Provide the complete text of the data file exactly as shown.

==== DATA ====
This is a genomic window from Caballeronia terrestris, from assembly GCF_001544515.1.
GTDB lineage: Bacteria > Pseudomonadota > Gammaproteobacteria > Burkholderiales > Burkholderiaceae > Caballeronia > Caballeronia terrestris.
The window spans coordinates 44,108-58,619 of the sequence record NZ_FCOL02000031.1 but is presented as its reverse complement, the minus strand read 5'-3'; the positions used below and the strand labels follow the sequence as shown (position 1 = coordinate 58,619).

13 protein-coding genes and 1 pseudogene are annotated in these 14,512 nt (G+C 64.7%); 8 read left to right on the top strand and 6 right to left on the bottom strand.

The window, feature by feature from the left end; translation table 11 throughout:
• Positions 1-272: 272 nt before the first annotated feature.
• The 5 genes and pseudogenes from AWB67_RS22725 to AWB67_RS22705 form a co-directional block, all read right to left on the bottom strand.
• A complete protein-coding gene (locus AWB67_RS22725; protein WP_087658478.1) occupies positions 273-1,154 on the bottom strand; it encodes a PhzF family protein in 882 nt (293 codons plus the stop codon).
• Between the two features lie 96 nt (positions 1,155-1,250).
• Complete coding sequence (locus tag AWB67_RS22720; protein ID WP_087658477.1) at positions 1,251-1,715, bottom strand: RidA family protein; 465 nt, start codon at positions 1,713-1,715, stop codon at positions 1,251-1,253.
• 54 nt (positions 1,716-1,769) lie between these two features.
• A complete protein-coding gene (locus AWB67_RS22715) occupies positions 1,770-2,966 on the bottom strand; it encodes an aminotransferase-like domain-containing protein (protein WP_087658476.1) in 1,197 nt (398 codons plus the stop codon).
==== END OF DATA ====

This is a genomic window from Caballeronia terrestris, from assembly GCF_001544515.1.
GTDB lineage: Bacteria > Pseudomonadota > Gammaproteobacteria > Burkholderiales > Burkholderiaceae > Caballeronia > Caballeronia terrestris.
The window spans coordinates 44,108-58,619 of the sequence record NZ_FCOL02000031.1 but is presented as its reverse complement, the minus strand read 5'-3'; the positions used below and the strand labels follow the sequence as shown (position 1 = coordinate 58,619).

13 protein-coding genes and 1 pseudogene are annotated in these 14,512 nt (G+C 64.7%); 8 read left to right on the top strand and 6 right to left on the bottom strand.

The window, feature by feature from the left end; translation table 11 throughout:
• Positions 1-272: 272 nt before the first annotated feature.
• The 5 genes and pseudogenes from AWB67_RS22725 to AWB67_RS22705 form a co-directional block, all read right to left on the bottom strand.
• A complete protein-coding gene (locus AWB67_RS22725; protein WP_087658478.1) occupies positions 273-1,154 on the bottom strand; it encodes a PhzF family protein in 882 nt (293 codons plus the stop codon).
• Between the two features lie 96 nt (positions 1,155-1,250).
• Complete coding sequence (locus tag AWB67_RS22720; protein ID WP_087658477.1) at positions 1,251-1,715, bottom strand: RidA family protein; 465 nt, start codon at positions 1,713-1,715, stop codon at positions 1,251-1,253.
• 54 nt (positions 1,716-1,769) lie between these two features.
• A complete protein-coding gene (locus AWB67_RS22715) occupies positions 1,770-2,966 on the bottom strand; it encodes an aminotransferase-like domain-containing protein (protein WP_087658476.1) in 1,197 nt (398 codons plus the stop codon).